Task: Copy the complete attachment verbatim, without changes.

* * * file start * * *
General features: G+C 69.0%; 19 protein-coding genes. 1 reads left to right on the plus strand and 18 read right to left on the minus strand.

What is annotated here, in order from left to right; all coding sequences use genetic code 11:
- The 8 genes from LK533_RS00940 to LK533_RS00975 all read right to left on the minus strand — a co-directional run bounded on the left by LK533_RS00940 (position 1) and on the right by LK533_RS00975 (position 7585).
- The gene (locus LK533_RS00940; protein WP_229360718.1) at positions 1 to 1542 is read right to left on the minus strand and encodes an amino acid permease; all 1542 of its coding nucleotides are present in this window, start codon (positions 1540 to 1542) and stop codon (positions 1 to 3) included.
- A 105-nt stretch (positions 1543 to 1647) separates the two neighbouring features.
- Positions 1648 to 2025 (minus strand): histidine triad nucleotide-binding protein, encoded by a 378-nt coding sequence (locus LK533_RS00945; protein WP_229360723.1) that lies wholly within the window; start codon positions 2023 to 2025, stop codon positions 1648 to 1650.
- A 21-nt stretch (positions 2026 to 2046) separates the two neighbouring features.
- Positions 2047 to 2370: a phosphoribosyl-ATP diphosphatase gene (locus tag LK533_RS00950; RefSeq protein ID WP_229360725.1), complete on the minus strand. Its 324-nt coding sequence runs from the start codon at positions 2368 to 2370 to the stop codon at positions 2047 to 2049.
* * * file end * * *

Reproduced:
General features: G+C 69.0%; 19 protein-coding genes. 1 reads left to right on the plus strand and 18 read right to left on the minus strand.

What is annotated here, in order from left to right; all coding sequences use genetic code 11:
- The 8 genes from LK533_RS00940 to LK533_RS00975 all read right to left on the minus strand — a co-directional run bounded on the left by LK533_RS00940 (position 1) and on the right by LK533_RS00975 (position 7585).
- The gene (locus LK533_RS00940; protein WP_229360718.1) at positions 1 to 1542 is read right to left on the minus strand and encodes an amino acid permease; all 1542 of its coding nucleotides are present in this window, start codon (positions 1540 to 1542) and stop codon (positions 1 to 3) included.
- A 105-nt stretch (positions 1543 to 1647) separates the two neighbouring features.
- Positions 1648 to 2025 (minus strand): histidine triad nucleotide-binding protein, encoded by a 378-nt coding sequence (locus LK533_RS00945; protein WP_229360723.1) that lies wholly within the window; start codon positions 2023 to 2025, stop codon positions 1648 to 1650.
- A 21-nt stretch (positions 2026 to 2046) separates the two neighbouring features.
- Positions 2047 to 2370: a phosphoribosyl-ATP diphosphatase gene (locus tag LK533_RS00950; RefSeq protein ID WP_229360725.1), complete on the minus strand. Its 324-nt coding sequence runs from the start codon at positions 2368 to 2370 to the stop codon at positions 2047 to 2049.